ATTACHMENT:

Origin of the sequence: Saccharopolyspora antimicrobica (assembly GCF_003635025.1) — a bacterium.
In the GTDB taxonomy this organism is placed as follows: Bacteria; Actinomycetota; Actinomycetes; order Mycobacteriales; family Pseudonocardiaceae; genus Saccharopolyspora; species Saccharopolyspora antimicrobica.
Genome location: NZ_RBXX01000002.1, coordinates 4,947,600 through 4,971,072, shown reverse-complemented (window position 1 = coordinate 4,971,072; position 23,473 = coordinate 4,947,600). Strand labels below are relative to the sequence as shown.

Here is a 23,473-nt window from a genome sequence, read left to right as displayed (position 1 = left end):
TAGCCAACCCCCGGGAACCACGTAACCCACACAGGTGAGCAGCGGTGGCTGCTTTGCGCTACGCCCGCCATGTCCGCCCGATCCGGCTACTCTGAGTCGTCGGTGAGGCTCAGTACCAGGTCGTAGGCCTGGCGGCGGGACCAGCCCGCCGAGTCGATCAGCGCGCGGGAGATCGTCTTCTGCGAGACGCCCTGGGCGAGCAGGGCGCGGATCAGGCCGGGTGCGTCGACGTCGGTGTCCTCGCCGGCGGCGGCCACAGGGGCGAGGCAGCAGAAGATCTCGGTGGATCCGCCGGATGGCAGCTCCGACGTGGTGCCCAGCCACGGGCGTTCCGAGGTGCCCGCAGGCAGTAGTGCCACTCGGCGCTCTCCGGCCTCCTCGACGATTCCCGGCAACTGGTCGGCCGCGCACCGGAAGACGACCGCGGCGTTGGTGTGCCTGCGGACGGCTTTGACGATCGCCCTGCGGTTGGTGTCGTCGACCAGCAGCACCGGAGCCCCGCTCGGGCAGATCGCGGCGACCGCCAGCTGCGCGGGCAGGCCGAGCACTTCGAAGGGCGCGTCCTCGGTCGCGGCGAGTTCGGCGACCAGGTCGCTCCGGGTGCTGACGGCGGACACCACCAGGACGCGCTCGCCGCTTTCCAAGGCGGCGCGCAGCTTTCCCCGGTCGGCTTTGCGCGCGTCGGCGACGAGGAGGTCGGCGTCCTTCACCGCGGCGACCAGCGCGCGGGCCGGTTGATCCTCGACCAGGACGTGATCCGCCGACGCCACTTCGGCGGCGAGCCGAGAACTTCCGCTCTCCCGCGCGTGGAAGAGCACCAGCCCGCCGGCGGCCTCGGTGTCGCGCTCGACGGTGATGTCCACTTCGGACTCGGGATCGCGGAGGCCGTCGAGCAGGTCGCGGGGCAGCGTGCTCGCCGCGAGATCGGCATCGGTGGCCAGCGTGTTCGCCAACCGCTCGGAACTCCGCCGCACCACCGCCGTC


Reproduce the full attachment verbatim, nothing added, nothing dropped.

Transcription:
Origin of the sequence: Saccharopolyspora antimicrobica (assembly GCF_003635025.1) — a bacterium.
In the GTDB taxonomy this organism is placed as follows: Bacteria; Actinomycetota; Actinomycetes; order Mycobacteriales; family Pseudonocardiaceae; genus Saccharopolyspora; species Saccharopolyspora antimicrobica.
Genome location: NZ_RBXX01000002.1, coordinates 4,947,600 through 4,971,072, shown reverse-complemented (window position 1 = coordinate 4,971,072; position 23,473 = coordinate 4,947,600). Strand labels below are relative to the sequence as shown.

Here is a 23,473-nt window from a genome sequence, read left to right as displayed (position 1 = left end):
TAGCCAACCCCCGGGAACCACGTAACCCACACAGGTGAGCAGCGGTGGCTGCTTTGCGCTACGCCCGCCATGTCCGCCCGATCCGGCTACTCTGAGTCGTCGGTGAGGCTCAGTACCAGGTCGTAGGCCTGGCGGCGGGACCAGCCCGCCGAGTCGATCAGCGCGCGGGAGATCGTCTTCTGCGAGACGCCCTGGGCGAGCAGGGCGCGGATCAGGCCGGGTGCGTCGACGTCGGTGTCCTCGCCGGCGGCGGCCACAGGGGCGAGGCAGCAGAAGATCTCGGTGGATCCGCCGGATGGCAGCTCCGACGTGGTGCCCAGCCACGGGCGTTCCGAGGTGCCCGCAGGCAGTAGTGCCACTCGGCGCTCTCCGGCCTCCTCGACGATTCCCGGCAACTGGTCGGCCGCGCACCGGAAGACGACCGCGGCGTTGGTGTGCCTGCGGACGGCTTTGACGATCGCCCTGCGGTTGGTGTCGTCGACCAGCAGCACCGGAGCCCCGCTCGGGCAGATCGCGGCGACCGCCAGCTGCGCGGGCAGGCCGAGCACTTCGAAGGGCGCGTCCTCGGTCGCGGCGAGTTCGGCGACCAGGTCGCTCCGGGTGCTGACGGCGGACACCACCAGGACGCGCTCGCCGCTTTCCAAGGCGGCGCGCAGCTTTCCCCGGTCGGCTTTGCGCGCGTCGGCGACGAGGAGGTCGGCGTCCTTCACCGCGGCGACCAGCGCGCGGGCCGGTTGATCCTCGACCAGGACGTGATCCGCCGACGCCACTTCGGCGGCGAGCCGAGAACTTCCGCTCTCCCGCGCGTGGAAGAGCACCAGCCCGCCGGCGGCCTCGGTGTCGCGCTCGACGGTGATGTCCACTTCGGACTCGGGATCGCGGAGGCCGTCGAGCAGGTCGCGGGGCAGCGTGCTCGCCGCGAGATCGGCATCGGTGGCCAGCGTGTTCGCCAACCGCTCGGAACTCCGCCGCACCACCGCCGTC